Common Name (preferred): Osprey
Scientific Name: Pandion haliaetus
Size (length, wingspan, & weight) English & Metric: Length—23" (58 cm), Wingspan—63"(160cm), Weight—3.5lb (1600g)
Habitat: Near fresh or salt water
Predators: Bald Eagle
The Osprey is one of the most specialized hawks. It finds its prey by hovering high over open water, waiting for a fish to approach the surface. Ospreys plunge talons first completely submerging if necessary after the unsuspecting fish. Ospreys are often rated as the most powerful birds of prey based on a ratio comparing their body weight to the size of the prey they are capable of flying with. For the American Bald Eagle, the ratio is 1:1. For Osprey, it is 1:2 meaning they can carry twice their body weight or the same size fish that is the maximum load for the much larger bald eagle.
The Osprey is also equipped with special barbed pads on the soles of its feet to help grip the slippery fish. This adaptation comes in especially handy where territories overlap with Bald Eagles as the latter often tries to steal fish already caught by the Osprey.
Ospreys build their nests in a live or dead tree near or over water. The nest is constructed by both the male and female with sticks, sod, cow dung, seaweed, or whatever material is available. Once a pair has bonded, the female will be fed entirely by her mate while she sits on the eggs. This feeding may insure mate fidelity. After the eggs hatch, the male continues to be the primary provider for the family group, performing 70 percent of the hunting until the young have fledged.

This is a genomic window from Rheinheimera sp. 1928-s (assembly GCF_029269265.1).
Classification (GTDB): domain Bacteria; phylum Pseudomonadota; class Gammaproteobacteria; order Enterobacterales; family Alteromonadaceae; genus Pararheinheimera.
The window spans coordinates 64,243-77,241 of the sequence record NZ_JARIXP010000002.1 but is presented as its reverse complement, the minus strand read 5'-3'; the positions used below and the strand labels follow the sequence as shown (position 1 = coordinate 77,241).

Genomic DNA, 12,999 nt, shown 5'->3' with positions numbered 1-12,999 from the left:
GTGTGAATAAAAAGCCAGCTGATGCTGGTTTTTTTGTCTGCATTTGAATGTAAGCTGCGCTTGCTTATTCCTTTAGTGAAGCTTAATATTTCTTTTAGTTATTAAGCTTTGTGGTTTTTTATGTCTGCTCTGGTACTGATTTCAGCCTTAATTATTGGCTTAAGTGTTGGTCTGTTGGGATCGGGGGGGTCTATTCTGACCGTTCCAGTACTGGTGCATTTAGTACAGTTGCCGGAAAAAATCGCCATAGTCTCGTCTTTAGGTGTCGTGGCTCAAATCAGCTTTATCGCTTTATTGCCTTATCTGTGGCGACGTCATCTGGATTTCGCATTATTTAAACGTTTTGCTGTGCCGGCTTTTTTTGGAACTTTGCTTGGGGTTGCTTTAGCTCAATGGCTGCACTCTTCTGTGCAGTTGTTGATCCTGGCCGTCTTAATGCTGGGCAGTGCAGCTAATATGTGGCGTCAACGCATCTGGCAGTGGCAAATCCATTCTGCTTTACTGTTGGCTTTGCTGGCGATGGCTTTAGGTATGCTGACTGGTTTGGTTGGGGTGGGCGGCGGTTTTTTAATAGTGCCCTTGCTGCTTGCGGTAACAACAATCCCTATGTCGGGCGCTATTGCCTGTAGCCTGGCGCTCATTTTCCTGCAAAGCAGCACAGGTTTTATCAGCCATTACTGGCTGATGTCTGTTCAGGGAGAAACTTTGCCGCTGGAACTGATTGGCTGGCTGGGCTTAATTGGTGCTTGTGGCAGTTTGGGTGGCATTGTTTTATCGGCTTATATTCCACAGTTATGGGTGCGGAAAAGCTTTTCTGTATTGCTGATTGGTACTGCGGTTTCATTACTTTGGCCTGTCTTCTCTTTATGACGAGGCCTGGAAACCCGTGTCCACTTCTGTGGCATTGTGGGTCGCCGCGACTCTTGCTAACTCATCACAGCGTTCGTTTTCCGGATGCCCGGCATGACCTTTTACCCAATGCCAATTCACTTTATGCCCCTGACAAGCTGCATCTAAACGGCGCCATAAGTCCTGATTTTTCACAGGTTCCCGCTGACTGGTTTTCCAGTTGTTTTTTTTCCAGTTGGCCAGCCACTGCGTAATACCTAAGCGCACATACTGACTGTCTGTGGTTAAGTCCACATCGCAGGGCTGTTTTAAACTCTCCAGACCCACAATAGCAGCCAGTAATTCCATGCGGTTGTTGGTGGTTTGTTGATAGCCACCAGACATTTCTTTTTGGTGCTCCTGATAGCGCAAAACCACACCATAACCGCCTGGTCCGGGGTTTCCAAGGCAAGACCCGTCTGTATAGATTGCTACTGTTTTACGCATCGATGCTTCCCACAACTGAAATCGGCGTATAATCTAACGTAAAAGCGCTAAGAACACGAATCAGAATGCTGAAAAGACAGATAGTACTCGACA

Usually three eggs are laid and will hatch after 32-43 days. Ospreys are such good parents that siblicide is uncommon. Unlike eagles and other hawks, Osprey parents can usually supply their young with enough food that there is no need for the largest sibling to kill its brother and/or sisters to insure its own food supply.
Like Bald Eagles, Ospreys were another bird species that was severely affected by DDT poisoning. This chemical was used in the U.S. extensively during the 1950s and 1960s as an insecticide. The poison was transferred from insect to fish, to fish-eating birds causing poor egg and embryo development. In some populations, hatching success was less than 20% (in developing countries DDT is still widely used to control malaria). Coastal populations in the United States have successfully recovered with the banning of DDT and conservation programs using artificial nesting platforms. Inland populations are still very low, however. We are very proud of the recent and natural return of Osprey to Bryce Canyon National Park.
When and where to see at Bryce:
Osprey can be viewed nesting in Bryce Canyon from late May through July and making fishing trips to and from Tropic Reservoir. There are two nests along the park's scenic drive. Look for large stick nest at the top of dead trees. One nest is easily viewed in the vicinity of Farview Point, near mile marker 10. For the overall health of these birds, we ask that you do not approach the nest. Please be a responsible bird lover and view them with binoculars from the shoulder of the road.
Erlich, Paul R. et al. 1988. The Birder's Handbook: a field guide to the natural history of North American Birds, Simon and Schuster/Fireside Books, New York
Ryser, Fred A. 1985. Birds of the Great Basin: A Natural History. University of Nevada Press
Sibley, David Allen. 2001. The Sibley Guide to Bird Life and Behavior. Knopf Publishing